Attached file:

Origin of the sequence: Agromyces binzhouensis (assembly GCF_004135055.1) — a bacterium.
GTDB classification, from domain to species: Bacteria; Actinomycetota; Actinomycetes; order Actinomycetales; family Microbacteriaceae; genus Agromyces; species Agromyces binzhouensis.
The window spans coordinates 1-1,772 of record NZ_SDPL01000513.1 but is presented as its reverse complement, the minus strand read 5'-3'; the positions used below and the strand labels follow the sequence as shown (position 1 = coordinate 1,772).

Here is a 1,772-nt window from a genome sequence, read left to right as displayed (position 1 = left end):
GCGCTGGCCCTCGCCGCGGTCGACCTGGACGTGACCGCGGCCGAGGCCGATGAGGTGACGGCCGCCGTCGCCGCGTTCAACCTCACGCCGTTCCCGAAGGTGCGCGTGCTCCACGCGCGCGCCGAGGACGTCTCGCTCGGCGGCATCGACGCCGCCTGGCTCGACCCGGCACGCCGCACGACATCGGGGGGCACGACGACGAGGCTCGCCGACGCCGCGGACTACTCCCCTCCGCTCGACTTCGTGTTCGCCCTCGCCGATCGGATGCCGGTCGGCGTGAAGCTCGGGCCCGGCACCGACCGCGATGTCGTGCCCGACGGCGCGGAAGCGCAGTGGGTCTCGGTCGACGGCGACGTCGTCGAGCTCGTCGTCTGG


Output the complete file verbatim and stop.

Origin of the sequence: Agromyces binzhouensis (assembly GCF_004135055.1) — a bacterium.
GTDB classification, from domain to species: Bacteria; Actinomycetota; Actinomycetes; order Actinomycetales; family Microbacteriaceae; genus Agromyces; species Agromyces binzhouensis.
The window spans coordinates 1-1,772 of record NZ_SDPL01000513.1 but is presented as its reverse complement, the minus strand read 5'-3'; the positions used below and the strand labels follow the sequence as shown (position 1 = coordinate 1,772).

Here is a 1,772-nt window from a genome sequence, read left to right as displayed (position 1 = left end):
GCGCTGGCCCTCGCCGCGGTCGACCTGGACGTGACCGCGGCCGAGGCCGATGAGGTGACGGCCGCCGTCGCCGCGTTCAACCTCACGCCGTTCCCGAAGGTGCGCGTGCTCCACGCGCGCGCCGAGGACGTCTCGCTCGGCGGCATCGACGCCGCCTGGCTCGACCCGGCACGCCGCACGACATCGGGGGGCACGACGACGAGGCTCGCCGACGCCGCGGACTACTCCCCTCCGCTCGACTTCGTGTTCGCCCTCGCCGATCGGATGCCGGTCGGCGTGAAGCTCGGGCCCGGCACCGACCGCGATGTCGTGCCCGACGGCGCGGAAGCGCAGTGGGTCTCGGTCGACGGCGACGTCGTCGAGCTCGTCGTCTGG